I spend a lot of my time engulfed in media. I get paid to social media (and it’s awesome and I wouldn’t trade this job for anything.) It could be argued that I never leave it–considering I fall asleep with the radio tuned into my favorite station from back home.
One of the things that startles me the most is reading about or watching portrayals of mental illness; specifically bipolar disorder. I struggle with the illness myself each and every day. I’m medicated, I go to the psychiatrist every three weeks and I’m currently shopping for a therapist that I can become comfortable with and not feel like I have to hide things from. (I’ve had therapists like that–I’ve seen quite a few in the last three years.)
I watch a lot of crime shows–Law and Order, specifically–that tend to blame crimes (violent or unviolent–doesn’t matter) on mental illness, including but not limited to bipolar disorder. While away in Michigan for work (a post about the crazy things that happened there is forthcoming) I watched a particularly grating episode from 1997 (fun fact, I was in Kindergarten when this episode premiered) that included a young boy that set fire to his home and killed his sister because he was jealous–complete with a wealthy, also-afflicted-with-the-disease, political backer grandfather.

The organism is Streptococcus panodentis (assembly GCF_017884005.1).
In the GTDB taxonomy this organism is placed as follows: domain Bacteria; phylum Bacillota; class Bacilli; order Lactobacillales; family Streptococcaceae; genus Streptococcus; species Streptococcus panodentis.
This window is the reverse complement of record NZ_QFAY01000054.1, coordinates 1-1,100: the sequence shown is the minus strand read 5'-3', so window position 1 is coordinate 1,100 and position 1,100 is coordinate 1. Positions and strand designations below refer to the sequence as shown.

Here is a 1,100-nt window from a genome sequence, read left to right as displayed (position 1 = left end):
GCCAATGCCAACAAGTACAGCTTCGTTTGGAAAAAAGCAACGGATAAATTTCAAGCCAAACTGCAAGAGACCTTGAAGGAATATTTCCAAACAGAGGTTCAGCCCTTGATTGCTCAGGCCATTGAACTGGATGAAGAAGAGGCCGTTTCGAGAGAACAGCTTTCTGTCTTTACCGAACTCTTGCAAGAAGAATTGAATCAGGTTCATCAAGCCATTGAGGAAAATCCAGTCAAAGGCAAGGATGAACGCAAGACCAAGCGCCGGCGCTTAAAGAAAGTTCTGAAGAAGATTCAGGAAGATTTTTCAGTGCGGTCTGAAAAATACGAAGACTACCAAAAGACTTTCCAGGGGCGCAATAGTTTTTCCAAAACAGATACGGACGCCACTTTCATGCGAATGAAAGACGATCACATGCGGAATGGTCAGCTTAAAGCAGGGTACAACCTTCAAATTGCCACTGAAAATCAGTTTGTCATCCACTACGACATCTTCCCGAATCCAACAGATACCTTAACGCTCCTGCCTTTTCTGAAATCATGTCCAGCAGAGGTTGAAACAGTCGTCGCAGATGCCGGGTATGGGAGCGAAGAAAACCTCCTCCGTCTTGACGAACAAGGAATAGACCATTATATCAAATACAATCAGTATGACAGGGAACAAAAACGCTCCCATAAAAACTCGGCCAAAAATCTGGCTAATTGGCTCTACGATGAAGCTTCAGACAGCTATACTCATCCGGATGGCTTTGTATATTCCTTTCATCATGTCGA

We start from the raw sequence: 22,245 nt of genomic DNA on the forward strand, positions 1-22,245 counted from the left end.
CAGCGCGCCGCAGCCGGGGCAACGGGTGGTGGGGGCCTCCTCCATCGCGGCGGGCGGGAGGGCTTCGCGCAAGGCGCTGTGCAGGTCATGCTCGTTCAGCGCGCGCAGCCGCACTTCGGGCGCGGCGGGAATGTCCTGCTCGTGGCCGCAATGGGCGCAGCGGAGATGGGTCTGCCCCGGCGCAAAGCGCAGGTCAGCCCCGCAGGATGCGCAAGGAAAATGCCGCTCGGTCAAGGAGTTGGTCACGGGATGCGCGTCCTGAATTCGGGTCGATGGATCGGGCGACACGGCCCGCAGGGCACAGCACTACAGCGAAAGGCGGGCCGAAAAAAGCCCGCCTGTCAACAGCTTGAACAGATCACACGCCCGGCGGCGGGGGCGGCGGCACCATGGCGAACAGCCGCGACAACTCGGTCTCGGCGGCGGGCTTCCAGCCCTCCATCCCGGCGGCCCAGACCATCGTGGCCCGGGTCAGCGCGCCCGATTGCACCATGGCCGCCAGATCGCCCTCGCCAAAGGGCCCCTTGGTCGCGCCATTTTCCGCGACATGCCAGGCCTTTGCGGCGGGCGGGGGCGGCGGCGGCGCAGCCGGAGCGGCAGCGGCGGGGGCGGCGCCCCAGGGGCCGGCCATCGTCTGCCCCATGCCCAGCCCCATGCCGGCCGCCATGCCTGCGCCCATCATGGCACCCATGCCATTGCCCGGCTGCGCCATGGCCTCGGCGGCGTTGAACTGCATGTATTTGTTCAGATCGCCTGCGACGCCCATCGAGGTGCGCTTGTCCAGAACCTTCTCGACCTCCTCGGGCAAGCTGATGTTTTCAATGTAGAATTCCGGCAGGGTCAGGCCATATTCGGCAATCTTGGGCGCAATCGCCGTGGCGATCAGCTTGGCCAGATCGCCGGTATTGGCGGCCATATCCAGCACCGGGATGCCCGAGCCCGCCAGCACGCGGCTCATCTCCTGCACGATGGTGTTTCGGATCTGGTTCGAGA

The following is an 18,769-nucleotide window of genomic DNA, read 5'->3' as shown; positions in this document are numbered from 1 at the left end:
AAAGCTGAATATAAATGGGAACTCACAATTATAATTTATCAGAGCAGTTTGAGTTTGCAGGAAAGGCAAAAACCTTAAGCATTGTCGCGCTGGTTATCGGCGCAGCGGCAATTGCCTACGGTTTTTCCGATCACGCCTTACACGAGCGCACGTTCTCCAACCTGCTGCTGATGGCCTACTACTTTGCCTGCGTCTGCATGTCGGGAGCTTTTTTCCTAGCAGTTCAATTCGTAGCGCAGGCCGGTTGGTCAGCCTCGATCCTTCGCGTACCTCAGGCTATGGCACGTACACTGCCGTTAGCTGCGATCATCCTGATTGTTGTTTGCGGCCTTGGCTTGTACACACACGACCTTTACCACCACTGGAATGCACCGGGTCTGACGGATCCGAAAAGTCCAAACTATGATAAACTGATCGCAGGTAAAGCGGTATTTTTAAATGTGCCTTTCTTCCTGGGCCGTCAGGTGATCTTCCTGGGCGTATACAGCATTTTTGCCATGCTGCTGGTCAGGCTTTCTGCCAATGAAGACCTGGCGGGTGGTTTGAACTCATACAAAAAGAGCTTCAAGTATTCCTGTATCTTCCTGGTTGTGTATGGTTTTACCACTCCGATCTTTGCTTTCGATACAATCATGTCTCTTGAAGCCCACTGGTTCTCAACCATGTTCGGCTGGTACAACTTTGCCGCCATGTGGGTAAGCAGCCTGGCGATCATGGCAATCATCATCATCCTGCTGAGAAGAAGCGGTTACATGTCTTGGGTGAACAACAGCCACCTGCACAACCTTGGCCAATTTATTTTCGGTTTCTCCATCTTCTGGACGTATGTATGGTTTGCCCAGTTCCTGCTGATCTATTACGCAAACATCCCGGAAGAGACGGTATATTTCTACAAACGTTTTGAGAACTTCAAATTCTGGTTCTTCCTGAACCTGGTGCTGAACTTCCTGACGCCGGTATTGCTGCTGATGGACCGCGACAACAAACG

Some people are predisposed to these things, sometimes it’s the environment. It is not the disease. Bipolar Disorder does not cause anyone to commit arson or other violent crimes. Not being treated, being isolated, being stigmatized–that is what causes these outbursts of violence.
Being “out” about mental illness is not easy–telling people you have a mental illness is not easy. I struggle with it every day. I have to get to know you, to see if I can trust you, before I go telling you. And I always get looks of “wait, really?” “No way, that’s not you…” because I’m treated. I treat my illness and I have very slowly come to embrace it. It is not all of who I am, though it is a big part. That was an issue in this episode that was addressed properly–many successful people are not open about disease. That’s what killed Robin Williams, who was also bipolar. There is shame in being bipolar, shame in needing help.
The reason I’m actually writing this is because I just read that Ms. Amanda Bynes, formerly of Nickelodeon fame, has had her involuntary psychiatric hold extended to two weeks. I understand the pain of only wanting to leave a place like that and not being able to and I hope that she gets the help and care she needs and deserves. Nobody deserves to be ridiculed for being ill. A psychiatric hold is unpleasant. It’s scary. But, sometimes it’s truly what you need in order to turn things around.
I hope that for people who struggle with bipolar and other mental illnesses that these portrayals of violent, mentally ill criminals in the media or mocking celebrities in the midst of public breakdowns can stop or be balanced out by promoting self-help services, hotlines, or de-stigmatizing getting medical help or going to therapy.
If you need help, dial the National Suicide Prevention Hotline 1-800-273-8255 or the Trevor Lifeline (866-488-7386).